Ten industry groups are pushing leaders of the House and Senate Armed Services Committees to scale back provisions in annual defense policy legislation aimed at restricting the use of Chinese-produced circuit boards.
The groups, including the U.S. Chamber of Commerce, TechNet and the Aerospace Industries Association, argued in a letter sent on Sept. 8 that the measures included the fiscal 2021 National Defense Authorization Act would be overly restrictive, hamper the Pentagon procurement process and drive up costs.
"If enacted, these provisions will harm DoD’s ability to procure products that use [printed circuit boards], leading to significant cost increases for these products with no benefit to national security, and undermining U.S. businesses," the groups argued.
"Despite the stated intent of the provision’s proponents to remove PCBs sourced from China from the defense supply chain, the amendment excludes key non-Chinese providers which would result in a significant cost increase to the DoD thereby forcing companies to procure said products elsewhere," they wrote.
What Congress proposed: Both the House, H.R. 6395 (116), and Senate, S. 4049 (116), defense bills mandate similar restrictions, including requiring the Pentagon to source certain percentages of printed circuit boards from the U.S. or certain countries that have struck agreements with the U.S. under the Arms Export Control Act.
The Senate provision — which was offered as an amendment in the Armed Services Committee by Sen. Josh Hawley (R-Mo.), a vocal China hawk — also would permit the Defense secretary to instead allow the procurement of printed circuit boards from countries determined to not pose a significant national security risk except for China, Russia, Iran or North Korea.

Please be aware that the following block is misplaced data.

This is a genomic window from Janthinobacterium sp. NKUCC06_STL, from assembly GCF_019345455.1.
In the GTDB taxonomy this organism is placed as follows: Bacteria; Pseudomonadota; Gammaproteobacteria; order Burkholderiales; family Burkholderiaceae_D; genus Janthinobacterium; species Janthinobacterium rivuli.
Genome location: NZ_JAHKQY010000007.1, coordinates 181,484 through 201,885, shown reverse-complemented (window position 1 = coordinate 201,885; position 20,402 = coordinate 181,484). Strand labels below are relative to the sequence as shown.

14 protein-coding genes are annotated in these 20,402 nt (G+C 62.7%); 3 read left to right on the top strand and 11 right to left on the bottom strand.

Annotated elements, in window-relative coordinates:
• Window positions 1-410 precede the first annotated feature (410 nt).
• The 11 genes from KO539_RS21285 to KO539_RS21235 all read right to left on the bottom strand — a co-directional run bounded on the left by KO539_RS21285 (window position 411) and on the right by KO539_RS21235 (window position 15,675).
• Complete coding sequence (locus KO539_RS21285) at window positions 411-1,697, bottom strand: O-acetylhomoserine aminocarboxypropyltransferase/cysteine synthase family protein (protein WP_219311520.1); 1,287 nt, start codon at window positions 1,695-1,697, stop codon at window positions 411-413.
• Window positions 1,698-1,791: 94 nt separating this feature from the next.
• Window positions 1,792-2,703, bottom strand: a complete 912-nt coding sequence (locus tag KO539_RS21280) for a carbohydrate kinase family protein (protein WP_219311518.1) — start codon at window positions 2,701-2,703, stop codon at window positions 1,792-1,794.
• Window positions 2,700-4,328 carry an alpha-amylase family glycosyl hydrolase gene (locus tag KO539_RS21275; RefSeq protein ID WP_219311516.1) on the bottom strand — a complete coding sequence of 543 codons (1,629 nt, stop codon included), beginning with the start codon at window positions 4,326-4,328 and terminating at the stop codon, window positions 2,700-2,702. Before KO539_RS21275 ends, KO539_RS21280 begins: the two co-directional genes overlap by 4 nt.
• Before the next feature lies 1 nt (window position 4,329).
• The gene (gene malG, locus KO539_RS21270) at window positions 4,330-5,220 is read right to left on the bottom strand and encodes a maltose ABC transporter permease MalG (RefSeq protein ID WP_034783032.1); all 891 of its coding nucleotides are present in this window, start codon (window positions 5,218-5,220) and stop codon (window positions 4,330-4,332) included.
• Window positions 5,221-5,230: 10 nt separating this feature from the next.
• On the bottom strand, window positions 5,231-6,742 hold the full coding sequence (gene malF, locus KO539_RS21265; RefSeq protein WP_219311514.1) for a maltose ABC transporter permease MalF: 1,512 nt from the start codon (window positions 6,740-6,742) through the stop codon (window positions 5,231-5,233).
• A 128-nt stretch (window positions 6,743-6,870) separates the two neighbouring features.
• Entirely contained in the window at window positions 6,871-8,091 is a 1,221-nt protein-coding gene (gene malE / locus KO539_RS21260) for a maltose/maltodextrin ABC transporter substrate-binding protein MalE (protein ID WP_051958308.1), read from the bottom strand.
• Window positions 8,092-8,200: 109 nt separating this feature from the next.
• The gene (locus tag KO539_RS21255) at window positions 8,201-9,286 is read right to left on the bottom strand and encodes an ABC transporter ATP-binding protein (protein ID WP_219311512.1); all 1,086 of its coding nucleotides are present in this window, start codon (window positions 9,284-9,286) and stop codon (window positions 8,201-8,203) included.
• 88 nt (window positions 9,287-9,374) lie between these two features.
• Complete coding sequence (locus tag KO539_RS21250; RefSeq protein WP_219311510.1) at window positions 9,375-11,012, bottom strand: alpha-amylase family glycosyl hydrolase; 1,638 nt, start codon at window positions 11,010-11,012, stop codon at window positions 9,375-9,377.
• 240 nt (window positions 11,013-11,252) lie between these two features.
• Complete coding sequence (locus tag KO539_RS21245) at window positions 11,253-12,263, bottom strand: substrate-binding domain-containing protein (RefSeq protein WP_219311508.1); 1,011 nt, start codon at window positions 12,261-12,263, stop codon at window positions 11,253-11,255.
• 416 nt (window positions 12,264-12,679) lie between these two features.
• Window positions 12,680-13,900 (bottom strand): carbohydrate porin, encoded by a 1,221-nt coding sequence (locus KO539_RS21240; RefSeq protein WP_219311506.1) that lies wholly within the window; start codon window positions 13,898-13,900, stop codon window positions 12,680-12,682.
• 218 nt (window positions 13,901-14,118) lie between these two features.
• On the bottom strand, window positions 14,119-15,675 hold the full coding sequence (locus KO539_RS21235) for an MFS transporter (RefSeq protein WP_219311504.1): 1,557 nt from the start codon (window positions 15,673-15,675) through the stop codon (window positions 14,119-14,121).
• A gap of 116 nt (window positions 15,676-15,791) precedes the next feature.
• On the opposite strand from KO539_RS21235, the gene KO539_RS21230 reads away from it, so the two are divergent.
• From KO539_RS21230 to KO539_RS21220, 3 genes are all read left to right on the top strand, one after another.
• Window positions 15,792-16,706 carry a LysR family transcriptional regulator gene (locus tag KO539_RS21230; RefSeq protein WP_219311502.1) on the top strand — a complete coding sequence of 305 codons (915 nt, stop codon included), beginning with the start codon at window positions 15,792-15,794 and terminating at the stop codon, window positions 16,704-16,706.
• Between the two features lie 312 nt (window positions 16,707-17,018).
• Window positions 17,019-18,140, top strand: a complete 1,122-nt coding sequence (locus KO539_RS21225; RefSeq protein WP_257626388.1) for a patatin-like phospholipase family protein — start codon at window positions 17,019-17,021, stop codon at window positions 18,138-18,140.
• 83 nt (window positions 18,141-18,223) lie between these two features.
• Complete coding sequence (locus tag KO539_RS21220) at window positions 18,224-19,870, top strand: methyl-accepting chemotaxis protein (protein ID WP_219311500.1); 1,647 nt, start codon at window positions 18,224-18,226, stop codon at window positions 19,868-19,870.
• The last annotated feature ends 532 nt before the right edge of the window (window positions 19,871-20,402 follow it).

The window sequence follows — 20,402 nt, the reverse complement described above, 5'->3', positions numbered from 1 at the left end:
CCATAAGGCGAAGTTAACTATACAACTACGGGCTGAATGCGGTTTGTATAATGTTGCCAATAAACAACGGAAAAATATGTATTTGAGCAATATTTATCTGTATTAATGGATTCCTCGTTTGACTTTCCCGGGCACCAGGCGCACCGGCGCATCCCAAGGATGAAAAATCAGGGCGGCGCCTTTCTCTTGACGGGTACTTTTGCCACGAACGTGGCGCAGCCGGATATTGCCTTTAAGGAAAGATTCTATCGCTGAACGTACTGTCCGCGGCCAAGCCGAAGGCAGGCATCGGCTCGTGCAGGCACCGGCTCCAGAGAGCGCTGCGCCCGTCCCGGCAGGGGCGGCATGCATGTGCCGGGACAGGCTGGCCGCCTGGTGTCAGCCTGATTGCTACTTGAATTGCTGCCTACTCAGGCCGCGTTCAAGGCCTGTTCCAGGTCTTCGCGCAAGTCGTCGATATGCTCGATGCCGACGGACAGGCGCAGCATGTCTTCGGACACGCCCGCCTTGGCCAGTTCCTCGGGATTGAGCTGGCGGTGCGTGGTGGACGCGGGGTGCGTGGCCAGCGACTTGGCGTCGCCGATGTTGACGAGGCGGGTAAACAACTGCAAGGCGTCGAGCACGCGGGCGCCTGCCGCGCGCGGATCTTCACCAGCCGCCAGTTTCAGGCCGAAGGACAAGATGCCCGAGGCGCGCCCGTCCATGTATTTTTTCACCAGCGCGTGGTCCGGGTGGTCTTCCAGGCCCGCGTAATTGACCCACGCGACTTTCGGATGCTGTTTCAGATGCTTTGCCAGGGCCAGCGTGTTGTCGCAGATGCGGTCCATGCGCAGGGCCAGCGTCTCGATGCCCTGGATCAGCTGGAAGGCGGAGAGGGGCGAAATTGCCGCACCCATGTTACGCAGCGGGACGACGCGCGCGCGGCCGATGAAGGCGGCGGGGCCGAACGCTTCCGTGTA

AIA, which represents numerous defense contractors, argued in a separate memo for NDAA negotiators to reject the provisions in both bills or narrow the language to exclude commercial products and commercial-off-the-shelf items procured by the Pentagon and name specific countries where the circuit boards cannot be sourced.
TechNet President and CEO Linda Moore also warned in a July 30 letter following passage of both defense bills that the added requirements would result in the exclusion of printed circuit board-producing nations such as Mexico, Malaysia, Vietnam, South Korea and Taiwan.
Context: The provision is the latest salvo from lawmakers who in recent years have raised national security concerns over the prevalence of Chinese technology and telecommunications infrastructure in the U.S. The NDAA, one of the few major bills that reliably passes each year, has been a clearinghouse for many of those efforts
House lawmakers also voted to bar federal employees from downloading the video-sharing app TikTok on government-issued devices as part of their version of the NDAA. The Senate defense bill didn't include its own ban, but similar legislation sponsored by Hawley passed the chamber in early August.
And Congress in 2018 adopted a government-wide ban on procuring equipment and services from Huawei and ZTA as well as several other Chinese telecommunications firms — also as part of the NDAA.
What's next: The House and Senate must still vote to formally kick off the process and appoint negotiators to smooth over differences in the competing defense bills.
Though both bills passed their respective chambers with overwhelming bipartisan margins, lawmakers are unlikely to hammer out a compromise defense bill until after the November election.